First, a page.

Throughout the course of this site’s 12+ year history, I’ve spilled copious amounts of virtual ink covering Nashville-based indie rock act Palm Ghosts. Led by singer/songwriter and producer and Ice Queen Records founder Joseph Lekkas, Palm Ghosts can trace its origins to when Lekkas lived in Philadelphia: After spending a number of years playing in local bands like Grammar Debate! and Hilliard, Lekkas took a lengthy hiatus from writing, recording and performing music to book shows and festivals in and around the Philadelphia area.
Lekkas initially started Palm Ghosts as a solo recording project — and as a creative outlet to cope with an incapacitating bout of depression and anxiety. During a long, prototypically Northeastern winter, Lekkas recorded a batch of introspective songs that at the time, he dubbed “sun-damaged American music,” which eventually became the project’s full-length debut. After a short tour in 2013 to support the album, Lekkas packed up his belongings and relocated to Music City, enticed by its growing indie rock scene.
Palm Ghosts’ third album, 2018’s Architecture was a decided change in sonic direction with Lekkas crafting material influenced by the 80s — in particular, Cocteau Twins, Peter Gabriel, Dead Can Dance, New Order, The Cure, and others.
Much like countless musical acts across the globe, Lekkas and his bandmates spent the forced downtime of the pandemic, attempting to be as busy as they possible could: They wrote a ton of new material informed by a year or so of quarantine-related isolation, socioeconomic and financial instability, protests and demonstrations.
Last year, the JOVM mainstays released two albums, their fourth album, Lifeboat Candidate and their fifth album, Lost Frequency. Lifeboat Candidate was a fittingly dark, dystopian effort full of confusion, fear and dread that drew from the events and circumstances of the year preceding its release. Interestingly, Lost Frequency is a much different album: Initially scheduled for a 2020 release, Palm Ghosts’ fifth album harkens back to before the pandemic, when things seemed more or a less normal and carefree — or at least somehow a bit less uneasy and desperately urgent. In some way, the album’s material feels both celebratory, escapist, and perhaps even somewhat nostalgic. But paradoxically, the album’s material lyrically brings confrontation to the forefront, reminding the listener that nothing is normal — and that normalcy and the desire to return to it is extremely destructive.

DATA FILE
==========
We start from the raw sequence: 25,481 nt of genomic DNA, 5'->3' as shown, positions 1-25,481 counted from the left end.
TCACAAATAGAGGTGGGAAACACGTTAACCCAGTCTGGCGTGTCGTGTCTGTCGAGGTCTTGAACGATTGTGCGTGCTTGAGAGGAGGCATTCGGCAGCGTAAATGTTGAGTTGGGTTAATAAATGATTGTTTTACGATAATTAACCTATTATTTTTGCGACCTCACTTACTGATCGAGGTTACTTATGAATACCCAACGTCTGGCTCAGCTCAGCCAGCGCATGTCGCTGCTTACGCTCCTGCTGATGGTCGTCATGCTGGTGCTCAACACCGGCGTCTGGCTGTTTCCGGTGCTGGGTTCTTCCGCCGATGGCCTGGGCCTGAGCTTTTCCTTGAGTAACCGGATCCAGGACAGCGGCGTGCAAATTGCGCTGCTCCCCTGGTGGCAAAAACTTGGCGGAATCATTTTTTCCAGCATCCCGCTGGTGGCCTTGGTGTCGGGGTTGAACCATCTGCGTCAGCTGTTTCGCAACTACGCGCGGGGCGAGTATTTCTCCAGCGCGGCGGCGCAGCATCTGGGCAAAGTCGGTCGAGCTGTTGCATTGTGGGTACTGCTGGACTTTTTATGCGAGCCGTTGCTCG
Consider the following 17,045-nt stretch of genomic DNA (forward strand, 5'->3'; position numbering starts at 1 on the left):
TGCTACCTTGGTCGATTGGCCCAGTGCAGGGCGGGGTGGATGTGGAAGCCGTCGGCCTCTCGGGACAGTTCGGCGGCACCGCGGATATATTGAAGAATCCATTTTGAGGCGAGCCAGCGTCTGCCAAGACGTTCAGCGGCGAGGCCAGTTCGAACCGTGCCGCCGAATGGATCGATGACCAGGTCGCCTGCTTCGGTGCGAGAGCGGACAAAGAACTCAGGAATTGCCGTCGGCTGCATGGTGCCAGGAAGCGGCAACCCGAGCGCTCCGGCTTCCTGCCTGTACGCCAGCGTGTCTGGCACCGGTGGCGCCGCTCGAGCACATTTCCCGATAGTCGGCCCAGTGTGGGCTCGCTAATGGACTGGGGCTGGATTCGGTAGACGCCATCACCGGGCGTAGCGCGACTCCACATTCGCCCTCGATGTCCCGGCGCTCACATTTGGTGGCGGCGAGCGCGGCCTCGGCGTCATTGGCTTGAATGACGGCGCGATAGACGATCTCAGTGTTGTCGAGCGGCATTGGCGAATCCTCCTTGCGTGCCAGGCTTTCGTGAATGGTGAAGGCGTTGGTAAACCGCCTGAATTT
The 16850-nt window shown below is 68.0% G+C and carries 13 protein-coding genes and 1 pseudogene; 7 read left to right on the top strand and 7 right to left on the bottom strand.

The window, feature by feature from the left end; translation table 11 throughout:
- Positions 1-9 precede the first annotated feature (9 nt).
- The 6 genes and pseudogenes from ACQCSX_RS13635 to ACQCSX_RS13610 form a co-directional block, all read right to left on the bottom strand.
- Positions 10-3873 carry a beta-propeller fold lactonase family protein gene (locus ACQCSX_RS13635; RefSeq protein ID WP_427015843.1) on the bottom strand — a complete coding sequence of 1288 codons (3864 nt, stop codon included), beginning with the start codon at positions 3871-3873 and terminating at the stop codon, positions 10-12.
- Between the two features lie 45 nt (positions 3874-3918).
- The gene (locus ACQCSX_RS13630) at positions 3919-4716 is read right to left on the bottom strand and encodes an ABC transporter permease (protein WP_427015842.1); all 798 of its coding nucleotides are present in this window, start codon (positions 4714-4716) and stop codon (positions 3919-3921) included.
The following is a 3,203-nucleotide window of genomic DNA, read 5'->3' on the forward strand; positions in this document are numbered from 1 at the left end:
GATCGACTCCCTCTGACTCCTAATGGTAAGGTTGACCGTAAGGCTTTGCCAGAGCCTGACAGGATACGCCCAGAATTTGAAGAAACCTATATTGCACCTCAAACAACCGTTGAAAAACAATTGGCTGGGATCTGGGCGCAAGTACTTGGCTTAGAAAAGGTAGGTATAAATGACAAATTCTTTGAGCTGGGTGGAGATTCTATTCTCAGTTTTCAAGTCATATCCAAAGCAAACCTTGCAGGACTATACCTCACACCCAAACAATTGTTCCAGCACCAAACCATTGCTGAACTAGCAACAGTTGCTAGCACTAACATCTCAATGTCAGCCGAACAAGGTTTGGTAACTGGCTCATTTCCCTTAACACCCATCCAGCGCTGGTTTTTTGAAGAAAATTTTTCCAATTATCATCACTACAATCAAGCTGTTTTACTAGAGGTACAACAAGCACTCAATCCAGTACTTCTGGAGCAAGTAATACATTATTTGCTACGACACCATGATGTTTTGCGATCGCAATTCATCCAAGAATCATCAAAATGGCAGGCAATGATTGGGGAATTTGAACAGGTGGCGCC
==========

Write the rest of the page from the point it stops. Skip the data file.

The JOVM’s mainstays forthcoming sixth album Post Preservation reveals an entirely different side of the band. The album’s material features love songs — and there’s even a hint of optimism and some light showing through the cracks. But it’s still 2022, and there’s still plenty of darkness and discontent to the proceedings to balance the sunniness of much of the material. Conceived as a sort of soundtrack to a long lost John Hughes film, Post Preservation is full of nostalgic longing for a world that no longer exists, except in our hearts and minds.
Last month, I wrote about “Cross Your Heart,” a swooning, hook-driven power ballad that sonically is one-part Psychedelic Furs‘ “Pretty in Pink,” one-part Simple Minds‘ “Don’t You (Forget About Me)” and paired with earnest, lived-in lyrics that describe being in — and perhaps out of — love, during the end of the world.
Post Preservation‘s latest single “Signal” is a New Order-like, dance floor friendly bop featuring wiry guitar bursts, arpeggiated synths and relentless four-on-the-floor that’s rooted in the band’s unerring knack for enormous hooks and incisive social criticism. “Signal,” as the band explains “is about our dependent relationship with technology and the negative effects associated with it. Particularly, the increasing isolation that it eases and allows.”
Directed by Michael Patti, the accompanying video for “Signal” follows a man desperately attempting to escape his own reality in pursuit of a girl from another dimension.
“For ‘Signal,’ I wanted to explore an obsession for love just out of reach. We follow our lead as he attempts to escape his own reality, in pursuit of a girl from another dimension. She sends a signal from the other side that drives him to go to extraordinary lengths to get to her,” Patti explains. “The music video captures something that I believe we all have within ourselves. A longing to love and be loved. That distinct moment, when two people cross paths spark an instant connection, you can’t help but pursue it. That is what the story in the video tells.”